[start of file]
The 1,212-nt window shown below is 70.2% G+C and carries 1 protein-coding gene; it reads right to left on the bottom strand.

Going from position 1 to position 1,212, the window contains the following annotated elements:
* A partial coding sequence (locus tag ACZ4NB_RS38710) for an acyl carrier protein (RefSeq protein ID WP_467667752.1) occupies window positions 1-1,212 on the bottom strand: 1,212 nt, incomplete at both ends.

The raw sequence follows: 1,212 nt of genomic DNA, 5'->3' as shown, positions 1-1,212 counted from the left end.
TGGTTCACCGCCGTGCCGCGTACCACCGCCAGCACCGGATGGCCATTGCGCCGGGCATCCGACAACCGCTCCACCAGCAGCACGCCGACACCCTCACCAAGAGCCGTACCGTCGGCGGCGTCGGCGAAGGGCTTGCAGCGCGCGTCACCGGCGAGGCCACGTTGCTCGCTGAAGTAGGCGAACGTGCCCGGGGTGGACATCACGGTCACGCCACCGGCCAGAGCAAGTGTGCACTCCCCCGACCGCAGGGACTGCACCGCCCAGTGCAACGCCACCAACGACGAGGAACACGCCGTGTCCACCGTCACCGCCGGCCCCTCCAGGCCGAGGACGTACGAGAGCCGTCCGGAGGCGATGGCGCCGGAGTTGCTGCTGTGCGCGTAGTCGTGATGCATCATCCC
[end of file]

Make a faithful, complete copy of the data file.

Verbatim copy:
The 1,212-nt window shown below is 70.2% G+C and carries 1 protein-coding gene; it reads right to left on the bottom strand.

Going from position 1 to position 1,212, the window contains the following annotated elements:
* A partial coding sequence (locus tag ACZ4NB_RS38710) for an acyl carrier protein (RefSeq protein ID WP_467667752.1) occupies window positions 1-1,212 on the bottom strand: 1,212 nt, incomplete at both ends.

The raw sequence follows: 1,212 nt of genomic DNA, 5'->3' as shown, positions 1-1,212 counted from the left end.
TGGTTCACCGCCGTGCCGCGTACCACCGCCAGCACCGGATGGCCATTGCGCCGGGCATCCGACAACCGCTCCACCAGCAGCACGCCGACACCCTCACCAAGAGCCGTACCGTCGGCGGCGTCGGCGAAGGGCTTGCAGCGCGCGTCACCGGCGAGGCCACGTTGCTCGCTGAAGTAGGCGAACGTGCCCGGGGTGGACATCACGGTCACGCCACCGGCCAGAGCAAGTGTGCACTCCCCCGACCGCAGGGACTGCACCGCCCAGTGCAACGCCACCAACGACGAGGAACACGCCGTGTCCACCGTCACCGCCGGCCCCTCCAGGCCGAGGACGTACGAGAGCCGTCCGGAGGCGATGGCGCCGGAGTTGCTGCTGTGCGCGTAGTCGTGATGCATCATCCC